The Phoenix Suns have a handful of talented players on their roster, but second-year forward Alan Williams is coming alive out of nowhere. 

In Phoenix, their team is constructed much like an AAU team — a ton of individual talent that hasn’t quite gelled as a team. Devin Booker and Eric Bledsoe are the big names, with Brandon Knight, T.J. Warren and Marquese Chriss being productive as of late. Hidden behind those numbers is Alan Williams, a sophomore who’s been playing tremendously.

The Suns are 2-3 in their last five contests, but you could make the argument that Williams has been their best player. His 14.8 points a night are fourth on the team behind Bledsoe, Booker and Warren, but his shooting clip of 63 percent is way above the first two on that list. All of his production comes off the bench, and it’s a luxury when a coach has a sixth man who can jump in and inhale nine rebounds in just 25 minutes. Williams has posted three double-doubles in his five games, hauling in 15, 12 and 13 boards on those nights. He’s been an absolute beast on the offensive glass, and Phoenix’s opponents struggle to keep Williams off of the backboards.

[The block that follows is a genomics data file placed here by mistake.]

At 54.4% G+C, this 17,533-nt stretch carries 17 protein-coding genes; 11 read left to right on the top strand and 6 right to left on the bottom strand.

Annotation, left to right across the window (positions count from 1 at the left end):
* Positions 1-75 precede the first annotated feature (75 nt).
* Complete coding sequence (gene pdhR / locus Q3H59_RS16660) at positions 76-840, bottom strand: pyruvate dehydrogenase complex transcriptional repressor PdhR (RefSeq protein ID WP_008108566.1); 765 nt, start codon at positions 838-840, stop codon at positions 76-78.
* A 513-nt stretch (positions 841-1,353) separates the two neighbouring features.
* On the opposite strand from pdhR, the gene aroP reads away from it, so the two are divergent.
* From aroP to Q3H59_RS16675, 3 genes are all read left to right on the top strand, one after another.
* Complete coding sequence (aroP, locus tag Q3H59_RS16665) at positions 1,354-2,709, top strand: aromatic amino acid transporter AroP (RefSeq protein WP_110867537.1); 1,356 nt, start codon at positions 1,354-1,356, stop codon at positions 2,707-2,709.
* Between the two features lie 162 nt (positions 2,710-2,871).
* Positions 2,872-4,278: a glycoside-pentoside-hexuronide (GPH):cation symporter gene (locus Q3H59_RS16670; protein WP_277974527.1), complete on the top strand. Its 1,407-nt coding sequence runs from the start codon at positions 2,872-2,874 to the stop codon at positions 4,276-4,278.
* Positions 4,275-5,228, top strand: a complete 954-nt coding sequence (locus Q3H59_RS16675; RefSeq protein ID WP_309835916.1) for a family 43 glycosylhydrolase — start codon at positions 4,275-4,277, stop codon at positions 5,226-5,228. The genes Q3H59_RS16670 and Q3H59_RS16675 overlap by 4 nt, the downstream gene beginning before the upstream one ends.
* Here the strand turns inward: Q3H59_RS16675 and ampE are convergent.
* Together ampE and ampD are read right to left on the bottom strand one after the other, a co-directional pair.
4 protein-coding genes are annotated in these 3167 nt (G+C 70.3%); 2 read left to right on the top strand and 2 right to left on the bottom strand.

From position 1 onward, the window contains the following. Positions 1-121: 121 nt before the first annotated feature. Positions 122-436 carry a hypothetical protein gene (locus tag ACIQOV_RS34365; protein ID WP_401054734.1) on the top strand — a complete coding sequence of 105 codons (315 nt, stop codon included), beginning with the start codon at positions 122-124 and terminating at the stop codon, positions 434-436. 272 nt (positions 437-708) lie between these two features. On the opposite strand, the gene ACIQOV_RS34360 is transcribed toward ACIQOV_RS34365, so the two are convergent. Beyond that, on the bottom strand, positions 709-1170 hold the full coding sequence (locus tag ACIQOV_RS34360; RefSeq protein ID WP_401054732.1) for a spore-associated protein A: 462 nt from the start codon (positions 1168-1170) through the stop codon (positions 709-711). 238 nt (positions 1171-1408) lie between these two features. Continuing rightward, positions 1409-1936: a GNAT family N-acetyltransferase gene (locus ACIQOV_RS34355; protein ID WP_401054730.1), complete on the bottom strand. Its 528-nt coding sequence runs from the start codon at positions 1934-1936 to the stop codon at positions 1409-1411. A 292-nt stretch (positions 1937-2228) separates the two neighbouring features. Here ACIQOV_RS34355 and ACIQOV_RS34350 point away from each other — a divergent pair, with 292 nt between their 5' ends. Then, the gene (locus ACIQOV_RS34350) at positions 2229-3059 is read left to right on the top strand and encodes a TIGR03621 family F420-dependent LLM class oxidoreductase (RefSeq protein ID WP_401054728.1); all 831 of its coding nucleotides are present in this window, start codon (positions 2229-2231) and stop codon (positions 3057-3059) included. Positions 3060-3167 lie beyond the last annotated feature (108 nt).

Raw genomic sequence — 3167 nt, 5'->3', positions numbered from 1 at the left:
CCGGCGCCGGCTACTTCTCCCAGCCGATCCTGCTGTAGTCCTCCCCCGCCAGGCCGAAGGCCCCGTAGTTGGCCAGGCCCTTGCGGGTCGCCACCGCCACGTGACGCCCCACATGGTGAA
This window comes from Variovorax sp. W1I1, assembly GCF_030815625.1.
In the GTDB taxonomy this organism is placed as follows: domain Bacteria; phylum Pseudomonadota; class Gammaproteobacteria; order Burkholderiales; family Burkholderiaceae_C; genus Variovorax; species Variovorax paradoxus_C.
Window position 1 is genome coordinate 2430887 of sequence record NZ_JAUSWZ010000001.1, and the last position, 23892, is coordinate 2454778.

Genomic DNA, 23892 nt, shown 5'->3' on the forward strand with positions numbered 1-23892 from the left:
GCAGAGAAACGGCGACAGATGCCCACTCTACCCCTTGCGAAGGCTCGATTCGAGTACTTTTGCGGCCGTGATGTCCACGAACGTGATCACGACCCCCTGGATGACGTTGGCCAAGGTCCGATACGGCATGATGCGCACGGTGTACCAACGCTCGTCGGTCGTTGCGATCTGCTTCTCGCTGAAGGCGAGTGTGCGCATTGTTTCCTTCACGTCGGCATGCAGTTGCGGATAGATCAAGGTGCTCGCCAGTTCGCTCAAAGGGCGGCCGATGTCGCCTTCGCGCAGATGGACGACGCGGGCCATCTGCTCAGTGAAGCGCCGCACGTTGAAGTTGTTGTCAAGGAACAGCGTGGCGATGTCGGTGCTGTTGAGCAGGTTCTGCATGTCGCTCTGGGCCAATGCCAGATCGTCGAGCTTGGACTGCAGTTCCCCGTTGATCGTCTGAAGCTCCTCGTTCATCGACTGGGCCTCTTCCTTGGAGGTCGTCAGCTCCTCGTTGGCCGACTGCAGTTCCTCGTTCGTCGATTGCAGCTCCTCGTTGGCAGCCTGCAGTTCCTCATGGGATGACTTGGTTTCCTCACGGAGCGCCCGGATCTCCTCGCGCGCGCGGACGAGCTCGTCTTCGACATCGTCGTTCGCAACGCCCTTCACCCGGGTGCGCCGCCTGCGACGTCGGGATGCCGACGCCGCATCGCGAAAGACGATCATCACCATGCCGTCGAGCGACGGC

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Only seven players have pulled down more offensive boards over the last five, and Williams has played fewer minutes than all of them, per NBA.com.

His energy translates to defense seamlessly. Williams has been tremendous on that end, leading the team with seven blocks in those five games — despite being 6-8. Just for good measure, he’s picked off five steals, and his activity makes you forget about his 3.6 nightly fouls.

All of those numbers are outstanding, but there’s one that really drills home the point that Williams has been insanely beneficial: his plus-minus is plus-19, second on the team to Leandro Barbosa and a number that’s vastly better than what Booker, Bledsoe and Warren have. That’s not to say that Williams should get minutes over those guys, but him being on the court alongside them is for the betterment of the team.

Williams went undrafted in 2015 after four seasons at UC-Santa Barbara, and he’ll be a free agent this summer. His playing time should stay the same since Phoenix has almost no chance of making the postseason, and a generous deal could fall into his lap if he continues to put up numbers like this.

All stats courtesy of NBA.com and Basketball-Reference

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